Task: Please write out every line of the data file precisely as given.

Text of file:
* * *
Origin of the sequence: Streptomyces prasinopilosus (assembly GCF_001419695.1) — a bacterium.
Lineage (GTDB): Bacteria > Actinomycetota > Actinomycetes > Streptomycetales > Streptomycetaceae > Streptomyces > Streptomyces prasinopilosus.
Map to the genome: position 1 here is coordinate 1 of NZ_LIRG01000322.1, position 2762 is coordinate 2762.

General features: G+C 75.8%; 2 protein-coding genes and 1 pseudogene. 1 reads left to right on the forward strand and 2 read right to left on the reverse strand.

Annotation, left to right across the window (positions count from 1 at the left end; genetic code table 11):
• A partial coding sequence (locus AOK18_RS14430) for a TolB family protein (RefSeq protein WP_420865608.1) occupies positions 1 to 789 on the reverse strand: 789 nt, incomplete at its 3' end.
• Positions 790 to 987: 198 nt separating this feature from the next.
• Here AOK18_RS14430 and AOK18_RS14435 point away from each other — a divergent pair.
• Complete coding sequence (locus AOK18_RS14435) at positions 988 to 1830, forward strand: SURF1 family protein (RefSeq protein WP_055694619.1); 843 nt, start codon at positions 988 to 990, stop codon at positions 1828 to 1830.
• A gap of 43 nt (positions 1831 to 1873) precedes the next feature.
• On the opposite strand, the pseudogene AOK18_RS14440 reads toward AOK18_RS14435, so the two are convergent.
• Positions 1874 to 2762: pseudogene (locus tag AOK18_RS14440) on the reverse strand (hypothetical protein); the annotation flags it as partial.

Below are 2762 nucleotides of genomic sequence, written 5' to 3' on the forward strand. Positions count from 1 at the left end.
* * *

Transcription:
Origin of the sequence: Streptomyces prasinopilosus (assembly GCF_001419695.1) — a bacterium.
Lineage (GTDB): Bacteria > Actinomycetota > Actinomycetes > Streptomycetales > Streptomycetaceae > Streptomyces > Streptomyces prasinopilosus.
Map to the genome: position 1 here is coordinate 1 of NZ_LIRG01000322.1, position 2762 is coordinate 2762.

General features: G+C 75.8%; 2 protein-coding genes and 1 pseudogene. 1 reads left to right on the forward strand and 2 read right to left on the reverse strand.

Annotation, left to right across the window (positions count from 1 at the left end; genetic code table 11):
• A partial coding sequence (locus AOK18_RS14430) for a TolB family protein (RefSeq protein WP_420865608.1) occupies positions 1 to 789 on the reverse strand: 789 nt, incomplete at its 3' end.
• Positions 790 to 987: 198 nt separating this feature from the next.
• Here AOK18_RS14430 and AOK18_RS14435 point away from each other — a divergent pair.
• Complete coding sequence (locus AOK18_RS14435) at positions 988 to 1830, forward strand: SURF1 family protein (RefSeq protein WP_055694619.1); 843 nt, start codon at positions 988 to 990, stop codon at positions 1828 to 1830.
• A gap of 43 nt (positions 1831 to 1873) precedes the next feature.
• On the opposite strand, the pseudogene AOK18_RS14440 reads toward AOK18_RS14435, so the two are convergent.
• Positions 1874 to 2762: pseudogene (locus tag AOK18_RS14440) on the reverse strand (hypothetical protein); the annotation flags it as partial.

Below are 2762 nucleotides of genomic sequence, written 5' to 3' on the forward strand. Positions count from 1 at the left end.